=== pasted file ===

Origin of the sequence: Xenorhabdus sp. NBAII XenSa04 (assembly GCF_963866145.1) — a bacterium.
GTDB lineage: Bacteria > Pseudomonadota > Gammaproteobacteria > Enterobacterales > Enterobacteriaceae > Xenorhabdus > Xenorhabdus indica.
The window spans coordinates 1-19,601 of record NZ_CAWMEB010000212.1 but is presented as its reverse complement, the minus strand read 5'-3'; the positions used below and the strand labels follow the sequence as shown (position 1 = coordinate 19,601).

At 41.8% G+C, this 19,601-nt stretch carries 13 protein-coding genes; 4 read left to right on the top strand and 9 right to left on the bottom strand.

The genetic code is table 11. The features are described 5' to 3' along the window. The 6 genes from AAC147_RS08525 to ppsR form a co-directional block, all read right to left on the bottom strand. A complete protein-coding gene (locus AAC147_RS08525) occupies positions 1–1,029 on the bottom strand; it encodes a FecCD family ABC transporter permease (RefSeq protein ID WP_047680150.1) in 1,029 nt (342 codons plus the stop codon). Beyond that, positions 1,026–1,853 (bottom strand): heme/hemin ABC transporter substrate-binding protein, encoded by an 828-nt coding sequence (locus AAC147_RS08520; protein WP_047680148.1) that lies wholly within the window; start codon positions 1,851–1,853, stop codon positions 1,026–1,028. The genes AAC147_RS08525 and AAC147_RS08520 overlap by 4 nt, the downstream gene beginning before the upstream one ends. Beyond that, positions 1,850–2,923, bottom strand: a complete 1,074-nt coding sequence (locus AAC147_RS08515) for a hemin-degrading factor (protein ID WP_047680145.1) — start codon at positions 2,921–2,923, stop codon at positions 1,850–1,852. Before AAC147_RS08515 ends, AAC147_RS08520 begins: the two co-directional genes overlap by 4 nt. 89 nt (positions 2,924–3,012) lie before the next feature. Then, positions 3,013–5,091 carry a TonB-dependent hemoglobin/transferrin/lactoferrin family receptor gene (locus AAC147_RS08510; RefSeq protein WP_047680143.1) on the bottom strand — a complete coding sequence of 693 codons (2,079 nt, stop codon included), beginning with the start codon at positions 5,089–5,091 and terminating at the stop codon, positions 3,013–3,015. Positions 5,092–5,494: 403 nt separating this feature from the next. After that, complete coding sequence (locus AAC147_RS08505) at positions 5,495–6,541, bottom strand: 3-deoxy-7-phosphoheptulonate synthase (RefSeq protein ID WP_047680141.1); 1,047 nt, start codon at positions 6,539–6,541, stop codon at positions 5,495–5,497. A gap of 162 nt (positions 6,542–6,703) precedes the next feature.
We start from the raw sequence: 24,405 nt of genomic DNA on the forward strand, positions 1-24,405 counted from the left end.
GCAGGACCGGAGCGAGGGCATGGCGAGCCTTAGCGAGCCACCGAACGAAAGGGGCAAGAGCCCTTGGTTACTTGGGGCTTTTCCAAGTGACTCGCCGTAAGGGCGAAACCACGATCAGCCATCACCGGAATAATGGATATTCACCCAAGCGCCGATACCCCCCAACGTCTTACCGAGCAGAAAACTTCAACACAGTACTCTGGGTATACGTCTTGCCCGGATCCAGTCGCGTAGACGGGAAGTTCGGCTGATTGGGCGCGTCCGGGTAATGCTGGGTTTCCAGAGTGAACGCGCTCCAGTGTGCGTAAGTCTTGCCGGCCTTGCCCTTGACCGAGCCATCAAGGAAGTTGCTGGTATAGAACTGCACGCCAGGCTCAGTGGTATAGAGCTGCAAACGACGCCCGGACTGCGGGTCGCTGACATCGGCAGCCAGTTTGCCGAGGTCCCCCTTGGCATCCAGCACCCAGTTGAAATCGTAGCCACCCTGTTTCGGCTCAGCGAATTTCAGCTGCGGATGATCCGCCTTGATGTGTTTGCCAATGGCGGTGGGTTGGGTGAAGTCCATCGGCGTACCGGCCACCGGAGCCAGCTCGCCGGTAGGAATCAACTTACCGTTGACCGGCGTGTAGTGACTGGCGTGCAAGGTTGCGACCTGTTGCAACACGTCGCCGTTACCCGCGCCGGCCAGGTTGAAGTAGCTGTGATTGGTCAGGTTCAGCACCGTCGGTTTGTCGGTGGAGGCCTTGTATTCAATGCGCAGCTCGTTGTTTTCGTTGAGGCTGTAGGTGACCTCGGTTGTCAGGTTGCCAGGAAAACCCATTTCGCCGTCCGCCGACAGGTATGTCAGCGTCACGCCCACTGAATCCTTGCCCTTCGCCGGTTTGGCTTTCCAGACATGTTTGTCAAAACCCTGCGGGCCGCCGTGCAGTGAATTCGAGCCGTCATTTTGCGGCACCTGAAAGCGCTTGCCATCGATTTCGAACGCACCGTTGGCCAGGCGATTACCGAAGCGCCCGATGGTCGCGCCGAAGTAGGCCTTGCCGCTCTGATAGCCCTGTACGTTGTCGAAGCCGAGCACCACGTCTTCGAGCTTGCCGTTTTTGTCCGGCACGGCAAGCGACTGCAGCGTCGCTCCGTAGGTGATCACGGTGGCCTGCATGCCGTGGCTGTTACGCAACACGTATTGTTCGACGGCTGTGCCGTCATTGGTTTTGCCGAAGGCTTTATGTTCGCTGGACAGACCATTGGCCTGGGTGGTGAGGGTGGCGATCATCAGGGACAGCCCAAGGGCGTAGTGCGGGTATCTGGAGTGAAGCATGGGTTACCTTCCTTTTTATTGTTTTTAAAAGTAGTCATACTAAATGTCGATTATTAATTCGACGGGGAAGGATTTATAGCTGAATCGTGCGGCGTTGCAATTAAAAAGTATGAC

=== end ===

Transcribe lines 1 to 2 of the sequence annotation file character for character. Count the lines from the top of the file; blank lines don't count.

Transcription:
Origin of the sequence: Xenorhabdus sp. NBAII XenSa04 (assembly GCF_963866145.1) — a bacterium.
GTDB lineage: Bacteria > Pseudomonadota > Gammaproteobacteria > Enterobacterales > Enterobacteriaceae > Xenorhabdus > Xenorhabdus indica.